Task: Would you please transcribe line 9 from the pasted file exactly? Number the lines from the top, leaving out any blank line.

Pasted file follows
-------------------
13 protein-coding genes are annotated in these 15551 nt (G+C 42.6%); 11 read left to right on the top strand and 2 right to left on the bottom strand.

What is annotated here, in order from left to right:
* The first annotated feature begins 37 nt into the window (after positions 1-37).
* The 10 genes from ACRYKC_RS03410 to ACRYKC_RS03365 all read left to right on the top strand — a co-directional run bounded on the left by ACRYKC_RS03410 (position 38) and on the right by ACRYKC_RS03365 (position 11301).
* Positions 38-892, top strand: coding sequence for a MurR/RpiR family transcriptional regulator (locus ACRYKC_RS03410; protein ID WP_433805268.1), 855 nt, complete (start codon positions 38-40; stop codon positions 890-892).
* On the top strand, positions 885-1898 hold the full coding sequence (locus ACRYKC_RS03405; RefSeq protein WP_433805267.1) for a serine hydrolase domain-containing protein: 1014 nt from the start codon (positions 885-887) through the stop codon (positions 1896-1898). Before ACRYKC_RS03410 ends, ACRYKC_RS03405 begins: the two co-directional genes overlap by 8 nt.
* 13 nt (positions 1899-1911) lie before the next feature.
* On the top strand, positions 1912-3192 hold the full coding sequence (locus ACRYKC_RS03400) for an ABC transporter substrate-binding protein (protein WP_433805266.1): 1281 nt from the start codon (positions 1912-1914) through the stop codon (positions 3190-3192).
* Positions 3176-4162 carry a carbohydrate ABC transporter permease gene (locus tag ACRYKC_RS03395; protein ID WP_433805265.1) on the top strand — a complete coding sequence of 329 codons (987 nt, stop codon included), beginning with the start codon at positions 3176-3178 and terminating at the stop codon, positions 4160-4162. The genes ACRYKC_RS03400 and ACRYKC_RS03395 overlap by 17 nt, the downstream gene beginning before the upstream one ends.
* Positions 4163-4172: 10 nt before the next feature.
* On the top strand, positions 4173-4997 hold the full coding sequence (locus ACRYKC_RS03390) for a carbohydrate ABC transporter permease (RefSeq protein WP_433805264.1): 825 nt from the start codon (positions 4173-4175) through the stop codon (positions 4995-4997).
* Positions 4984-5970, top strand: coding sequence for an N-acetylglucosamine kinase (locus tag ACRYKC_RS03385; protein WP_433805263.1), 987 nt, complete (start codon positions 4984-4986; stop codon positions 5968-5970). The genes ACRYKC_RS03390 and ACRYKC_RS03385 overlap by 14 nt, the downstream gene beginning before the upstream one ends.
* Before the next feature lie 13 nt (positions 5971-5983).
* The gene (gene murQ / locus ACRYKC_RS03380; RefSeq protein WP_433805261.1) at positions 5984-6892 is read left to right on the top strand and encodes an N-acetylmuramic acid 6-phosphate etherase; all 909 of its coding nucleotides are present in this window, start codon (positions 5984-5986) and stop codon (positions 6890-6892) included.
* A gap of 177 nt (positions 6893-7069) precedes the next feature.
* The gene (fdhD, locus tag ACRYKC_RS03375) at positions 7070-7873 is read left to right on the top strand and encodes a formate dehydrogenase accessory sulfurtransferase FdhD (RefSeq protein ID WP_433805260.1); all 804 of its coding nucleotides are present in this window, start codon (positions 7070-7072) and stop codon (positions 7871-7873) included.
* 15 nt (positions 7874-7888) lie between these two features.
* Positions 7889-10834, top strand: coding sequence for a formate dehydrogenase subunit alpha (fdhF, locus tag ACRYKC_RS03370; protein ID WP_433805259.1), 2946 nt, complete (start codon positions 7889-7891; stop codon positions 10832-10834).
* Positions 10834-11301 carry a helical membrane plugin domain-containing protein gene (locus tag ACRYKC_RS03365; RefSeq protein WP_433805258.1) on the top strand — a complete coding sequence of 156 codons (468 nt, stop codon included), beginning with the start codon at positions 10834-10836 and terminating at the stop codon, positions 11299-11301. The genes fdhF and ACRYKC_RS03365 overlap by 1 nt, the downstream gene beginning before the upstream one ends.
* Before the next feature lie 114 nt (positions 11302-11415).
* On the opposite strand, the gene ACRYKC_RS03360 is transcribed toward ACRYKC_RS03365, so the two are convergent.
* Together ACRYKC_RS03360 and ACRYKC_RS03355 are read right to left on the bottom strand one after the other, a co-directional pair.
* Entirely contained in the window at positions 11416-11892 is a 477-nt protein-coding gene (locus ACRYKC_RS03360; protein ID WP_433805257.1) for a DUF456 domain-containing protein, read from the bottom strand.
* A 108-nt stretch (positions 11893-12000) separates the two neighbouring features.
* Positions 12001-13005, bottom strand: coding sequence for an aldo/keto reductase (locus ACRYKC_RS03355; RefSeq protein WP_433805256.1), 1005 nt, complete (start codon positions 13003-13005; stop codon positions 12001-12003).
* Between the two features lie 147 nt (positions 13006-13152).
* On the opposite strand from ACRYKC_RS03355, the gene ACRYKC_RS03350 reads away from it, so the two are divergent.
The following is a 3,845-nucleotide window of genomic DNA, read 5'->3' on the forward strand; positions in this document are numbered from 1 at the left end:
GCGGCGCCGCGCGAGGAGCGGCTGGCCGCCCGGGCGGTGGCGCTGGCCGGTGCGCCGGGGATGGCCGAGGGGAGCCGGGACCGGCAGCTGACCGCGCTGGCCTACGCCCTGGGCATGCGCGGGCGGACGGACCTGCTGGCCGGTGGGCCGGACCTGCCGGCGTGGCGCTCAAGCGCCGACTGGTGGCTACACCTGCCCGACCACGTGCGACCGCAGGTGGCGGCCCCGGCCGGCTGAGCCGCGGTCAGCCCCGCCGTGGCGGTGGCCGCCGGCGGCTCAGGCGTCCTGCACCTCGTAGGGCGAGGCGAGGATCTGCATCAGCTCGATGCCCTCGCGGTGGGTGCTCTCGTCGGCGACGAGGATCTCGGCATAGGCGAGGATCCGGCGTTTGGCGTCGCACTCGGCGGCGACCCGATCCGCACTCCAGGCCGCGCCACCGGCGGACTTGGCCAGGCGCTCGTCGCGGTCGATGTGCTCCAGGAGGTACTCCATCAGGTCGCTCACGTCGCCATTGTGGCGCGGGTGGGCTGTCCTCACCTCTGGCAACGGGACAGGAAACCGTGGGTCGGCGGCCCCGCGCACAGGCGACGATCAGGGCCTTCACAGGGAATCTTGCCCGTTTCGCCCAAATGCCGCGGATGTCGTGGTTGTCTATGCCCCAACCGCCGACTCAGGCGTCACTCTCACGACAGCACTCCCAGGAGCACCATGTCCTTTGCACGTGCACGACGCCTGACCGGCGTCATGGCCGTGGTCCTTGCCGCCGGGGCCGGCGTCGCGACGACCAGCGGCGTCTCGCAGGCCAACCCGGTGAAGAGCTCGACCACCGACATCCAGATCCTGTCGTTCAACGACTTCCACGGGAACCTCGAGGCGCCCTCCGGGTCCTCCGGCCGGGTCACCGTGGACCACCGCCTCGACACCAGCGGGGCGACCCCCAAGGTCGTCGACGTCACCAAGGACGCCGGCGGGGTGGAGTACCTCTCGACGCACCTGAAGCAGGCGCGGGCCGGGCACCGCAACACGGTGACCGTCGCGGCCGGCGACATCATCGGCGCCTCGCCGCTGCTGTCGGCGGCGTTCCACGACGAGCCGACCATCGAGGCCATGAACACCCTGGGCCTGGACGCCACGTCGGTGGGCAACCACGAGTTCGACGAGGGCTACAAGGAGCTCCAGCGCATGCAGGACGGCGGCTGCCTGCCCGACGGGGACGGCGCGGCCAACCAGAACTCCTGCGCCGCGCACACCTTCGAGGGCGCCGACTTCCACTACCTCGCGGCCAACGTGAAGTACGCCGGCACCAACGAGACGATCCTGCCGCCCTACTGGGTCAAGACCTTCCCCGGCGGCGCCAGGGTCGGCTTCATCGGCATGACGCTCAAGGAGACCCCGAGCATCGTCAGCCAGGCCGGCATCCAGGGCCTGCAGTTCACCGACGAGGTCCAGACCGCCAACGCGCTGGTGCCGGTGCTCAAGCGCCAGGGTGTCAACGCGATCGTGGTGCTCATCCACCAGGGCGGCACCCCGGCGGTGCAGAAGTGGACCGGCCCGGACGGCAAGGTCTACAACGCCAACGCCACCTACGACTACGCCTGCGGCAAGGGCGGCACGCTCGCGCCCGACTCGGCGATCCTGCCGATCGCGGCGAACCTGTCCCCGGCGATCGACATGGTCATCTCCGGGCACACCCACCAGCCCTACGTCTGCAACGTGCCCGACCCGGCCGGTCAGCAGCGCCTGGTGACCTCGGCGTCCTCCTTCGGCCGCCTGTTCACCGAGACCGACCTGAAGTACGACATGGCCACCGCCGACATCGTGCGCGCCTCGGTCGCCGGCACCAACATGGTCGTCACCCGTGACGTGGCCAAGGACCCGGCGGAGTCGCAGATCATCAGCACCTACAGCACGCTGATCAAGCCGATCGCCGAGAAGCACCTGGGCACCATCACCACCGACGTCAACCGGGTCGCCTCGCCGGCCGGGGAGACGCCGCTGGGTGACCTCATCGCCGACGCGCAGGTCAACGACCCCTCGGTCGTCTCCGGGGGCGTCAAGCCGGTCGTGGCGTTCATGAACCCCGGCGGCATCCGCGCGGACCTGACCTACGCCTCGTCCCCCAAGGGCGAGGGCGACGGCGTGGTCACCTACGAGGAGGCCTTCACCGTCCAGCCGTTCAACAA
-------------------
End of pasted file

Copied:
* Positions 3176-4162 carry a carbohydrate ABC transporter permease gene (locus tag ACRYKC_RS03395; protein ID WP_433805265.1) on the top strand — a complete coding sequence of 329 codons (987 nt, stop codon included), beginning with the start codon at positions 3176-3178 and terminating at the stop codon, positions 4160-4162. The genes ACRYKC_RS03400 and ACRYKC_RS03395 overlap by 17 nt, the downstream gene beginning before the upstream one ends.